4 Important Disclosures for Earnest.
5 Important Disclosures for SoFi.
UNDERGRADUATE LOANS: Fixed rates from 4.23% to 11.76% annual percentage rate (“APR”) (with autopay), variable rates from 1.90% to 11.66% APR (with autopay). GRADUATE LOANS: Fixed rates from 4.13% to 11.83% APR (with autopay), variable rates from 1.80% to 11.73% APR (with autopay). MBA AND LAW SCHOOL LOANS: Fixed rates from 4.11% to 11.81% APR (with autopay), variable rates from 1.78% to 11.72% APR (with autopay). PARENT LOANS: Fixed rates from 4.23% to 11.26% APR (with autopay), variable rates from 1.90% to 11.16% APR (with autopay). For variable rate loans, the variable interest rate is derived from the one-month LIBOR rate plus a margin and your APR may increase after origination if the LIBOR increases. Changes in the one-month LIBOR rate may cause your monthly payment to increase or decrease. Interest rates for variable rate loans are capped at 13.95%, unless required to be lower to comply with applicable law. Lowest rates are reserved for the most creditworthy borrowers. If approved for a loan, the interest rate offered will depend on your creditworthiness, the repayment option you select, the term and amount of the loan and other factors, and will be within the ranges of rates listed above. The SoFi 0.25% autopay interest rate reduction requires you to agree to make monthly principal and interest payments by an automatic monthly deduction from a savings or checking account. The benefit will discontinue and be lost for periods in which you do not pay by automatic deduction from a savings or checking account. Information current as of 07/10/2020. Enrolling in autopay is not required to receive a loan from SoFi. SoFi Lending Corp., licensed by the Department of Business Oversight under the California Financing Law License No. 6054612. NMLS #1121636 (www.nmlsconsumeraccess.org).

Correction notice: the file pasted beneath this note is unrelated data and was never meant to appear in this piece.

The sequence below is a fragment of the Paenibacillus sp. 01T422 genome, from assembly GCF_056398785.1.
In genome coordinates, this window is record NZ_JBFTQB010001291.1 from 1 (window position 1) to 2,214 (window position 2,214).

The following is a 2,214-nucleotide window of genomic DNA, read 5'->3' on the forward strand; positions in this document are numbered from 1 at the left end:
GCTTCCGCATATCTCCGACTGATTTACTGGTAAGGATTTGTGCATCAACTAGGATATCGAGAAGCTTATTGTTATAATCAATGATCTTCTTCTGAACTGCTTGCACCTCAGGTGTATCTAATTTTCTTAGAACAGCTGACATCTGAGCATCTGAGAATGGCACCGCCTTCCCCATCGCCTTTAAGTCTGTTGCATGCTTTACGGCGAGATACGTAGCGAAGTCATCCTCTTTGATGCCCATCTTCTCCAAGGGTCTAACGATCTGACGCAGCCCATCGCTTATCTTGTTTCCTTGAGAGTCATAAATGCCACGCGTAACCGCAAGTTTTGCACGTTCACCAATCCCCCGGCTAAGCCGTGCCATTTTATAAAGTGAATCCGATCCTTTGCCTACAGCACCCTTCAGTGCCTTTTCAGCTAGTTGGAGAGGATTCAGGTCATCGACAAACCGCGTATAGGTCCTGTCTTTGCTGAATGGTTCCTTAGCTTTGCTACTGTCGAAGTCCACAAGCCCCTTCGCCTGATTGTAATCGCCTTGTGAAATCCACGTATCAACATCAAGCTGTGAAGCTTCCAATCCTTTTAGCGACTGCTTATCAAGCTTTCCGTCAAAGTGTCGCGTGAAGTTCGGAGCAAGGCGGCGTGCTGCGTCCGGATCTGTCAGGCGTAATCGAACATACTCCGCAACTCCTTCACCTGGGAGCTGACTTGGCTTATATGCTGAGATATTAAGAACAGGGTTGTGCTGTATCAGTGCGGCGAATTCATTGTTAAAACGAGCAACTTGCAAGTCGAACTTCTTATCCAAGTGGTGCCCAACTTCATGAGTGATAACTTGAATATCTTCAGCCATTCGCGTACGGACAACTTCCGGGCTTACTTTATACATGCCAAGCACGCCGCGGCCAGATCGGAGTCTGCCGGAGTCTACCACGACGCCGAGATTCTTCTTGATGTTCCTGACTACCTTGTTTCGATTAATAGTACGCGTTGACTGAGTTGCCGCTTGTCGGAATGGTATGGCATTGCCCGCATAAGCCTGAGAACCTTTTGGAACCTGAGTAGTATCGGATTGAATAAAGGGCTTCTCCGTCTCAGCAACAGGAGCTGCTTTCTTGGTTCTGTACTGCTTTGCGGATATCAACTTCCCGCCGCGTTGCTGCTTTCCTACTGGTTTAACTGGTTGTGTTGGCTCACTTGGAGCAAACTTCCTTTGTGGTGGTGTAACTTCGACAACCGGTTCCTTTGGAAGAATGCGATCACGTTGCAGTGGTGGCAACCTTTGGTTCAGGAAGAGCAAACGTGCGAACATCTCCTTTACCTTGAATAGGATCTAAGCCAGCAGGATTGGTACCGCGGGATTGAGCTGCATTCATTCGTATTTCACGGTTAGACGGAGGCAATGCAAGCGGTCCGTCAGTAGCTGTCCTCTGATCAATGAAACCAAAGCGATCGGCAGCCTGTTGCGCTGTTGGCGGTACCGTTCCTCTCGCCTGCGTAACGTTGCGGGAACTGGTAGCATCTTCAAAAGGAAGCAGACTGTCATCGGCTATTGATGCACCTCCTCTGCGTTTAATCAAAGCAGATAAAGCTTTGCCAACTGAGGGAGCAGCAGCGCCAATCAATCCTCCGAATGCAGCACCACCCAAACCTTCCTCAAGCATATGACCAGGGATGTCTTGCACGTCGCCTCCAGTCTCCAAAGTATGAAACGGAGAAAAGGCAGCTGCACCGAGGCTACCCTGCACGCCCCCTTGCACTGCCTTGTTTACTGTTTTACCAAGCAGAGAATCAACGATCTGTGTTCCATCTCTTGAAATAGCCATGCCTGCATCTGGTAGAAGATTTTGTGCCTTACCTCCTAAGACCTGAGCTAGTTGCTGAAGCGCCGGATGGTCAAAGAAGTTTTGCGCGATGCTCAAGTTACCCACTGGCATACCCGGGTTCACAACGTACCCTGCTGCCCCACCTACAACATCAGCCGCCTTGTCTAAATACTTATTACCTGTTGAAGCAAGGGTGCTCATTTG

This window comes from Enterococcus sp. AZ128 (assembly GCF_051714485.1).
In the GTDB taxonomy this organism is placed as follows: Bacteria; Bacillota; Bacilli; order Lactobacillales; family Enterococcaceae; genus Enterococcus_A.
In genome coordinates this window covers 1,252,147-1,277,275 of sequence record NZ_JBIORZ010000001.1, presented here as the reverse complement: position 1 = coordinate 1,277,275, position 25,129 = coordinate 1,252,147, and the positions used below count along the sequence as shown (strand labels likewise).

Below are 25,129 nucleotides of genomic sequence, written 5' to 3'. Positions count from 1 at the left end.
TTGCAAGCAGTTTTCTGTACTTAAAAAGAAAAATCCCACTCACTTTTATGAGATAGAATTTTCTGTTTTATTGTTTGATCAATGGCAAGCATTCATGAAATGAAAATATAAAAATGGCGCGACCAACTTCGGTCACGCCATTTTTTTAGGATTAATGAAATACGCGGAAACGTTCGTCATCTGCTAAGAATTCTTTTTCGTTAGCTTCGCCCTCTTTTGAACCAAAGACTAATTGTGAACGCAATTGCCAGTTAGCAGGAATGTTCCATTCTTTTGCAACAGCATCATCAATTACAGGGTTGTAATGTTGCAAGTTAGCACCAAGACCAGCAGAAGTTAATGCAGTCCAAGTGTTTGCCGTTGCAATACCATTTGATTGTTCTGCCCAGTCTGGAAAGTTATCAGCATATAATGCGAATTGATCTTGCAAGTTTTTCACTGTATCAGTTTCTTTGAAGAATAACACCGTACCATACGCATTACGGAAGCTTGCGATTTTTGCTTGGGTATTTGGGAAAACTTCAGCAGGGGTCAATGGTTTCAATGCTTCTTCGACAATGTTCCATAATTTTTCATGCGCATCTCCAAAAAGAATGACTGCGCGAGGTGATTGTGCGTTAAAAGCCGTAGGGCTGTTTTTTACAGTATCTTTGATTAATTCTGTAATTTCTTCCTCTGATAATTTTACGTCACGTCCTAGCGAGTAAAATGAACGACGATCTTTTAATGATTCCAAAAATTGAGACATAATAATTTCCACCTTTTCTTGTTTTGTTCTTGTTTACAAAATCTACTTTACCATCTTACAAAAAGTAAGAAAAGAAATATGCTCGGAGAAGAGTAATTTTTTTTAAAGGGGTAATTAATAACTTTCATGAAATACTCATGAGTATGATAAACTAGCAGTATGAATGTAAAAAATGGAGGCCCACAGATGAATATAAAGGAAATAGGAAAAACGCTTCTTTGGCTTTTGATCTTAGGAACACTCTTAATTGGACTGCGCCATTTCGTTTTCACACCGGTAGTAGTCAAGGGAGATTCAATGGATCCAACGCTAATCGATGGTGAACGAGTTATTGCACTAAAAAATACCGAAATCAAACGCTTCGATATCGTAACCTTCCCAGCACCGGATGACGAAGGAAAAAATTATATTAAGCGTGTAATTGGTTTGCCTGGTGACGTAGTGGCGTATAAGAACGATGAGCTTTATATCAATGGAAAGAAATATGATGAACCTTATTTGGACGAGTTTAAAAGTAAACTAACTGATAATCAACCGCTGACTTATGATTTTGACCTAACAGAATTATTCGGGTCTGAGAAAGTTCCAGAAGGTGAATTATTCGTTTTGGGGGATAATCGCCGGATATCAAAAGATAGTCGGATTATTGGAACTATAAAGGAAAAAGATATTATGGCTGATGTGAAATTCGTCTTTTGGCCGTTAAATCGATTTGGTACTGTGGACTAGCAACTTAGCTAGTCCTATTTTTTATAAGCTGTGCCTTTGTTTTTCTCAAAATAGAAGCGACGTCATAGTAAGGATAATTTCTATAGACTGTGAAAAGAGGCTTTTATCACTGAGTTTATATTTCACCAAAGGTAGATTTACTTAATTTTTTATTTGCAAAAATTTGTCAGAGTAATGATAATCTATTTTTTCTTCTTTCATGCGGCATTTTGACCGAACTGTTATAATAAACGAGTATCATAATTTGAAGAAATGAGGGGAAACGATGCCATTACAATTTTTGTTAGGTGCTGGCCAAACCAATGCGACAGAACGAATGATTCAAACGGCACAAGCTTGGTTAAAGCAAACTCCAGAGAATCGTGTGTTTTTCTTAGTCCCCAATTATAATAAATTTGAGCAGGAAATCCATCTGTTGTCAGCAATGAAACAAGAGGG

6 Important Disclosures for Ascent.
Before taking out private student loans, you should explore and compare all financial aid alternatives, including grants, scholarships, and federal student loans and consider your future monthly payments and income. Applying with a cosigner may improve your chance of getting approved and could help you qualify for a lower interest rate. Ascent Student Loans may be funded by Richland State Bank (RSB). Ascent Student Loan products are subject to credit qualification, completion of a loan application, verification of application information and certification of loan amount by a participating school. Loan products may not be available in certain jurisdictions, and certain restrictions, limitations; and terms and conditions may apply. Ascent is a federally registered trademark of Turnstile Capital Management (TCM) and may be used by RSB under limited license. Richland State Bank is a federally registered service mark of Richland State Bank.
* Application times vary depending on the applicant’s ability to supply the necessary information for submission.
7 Important Disclosures for CommonBond.
Offered terms are subject to change and state law restrictions. Loans are offered through CommonBond Lending, LLC (NMLS #1175900).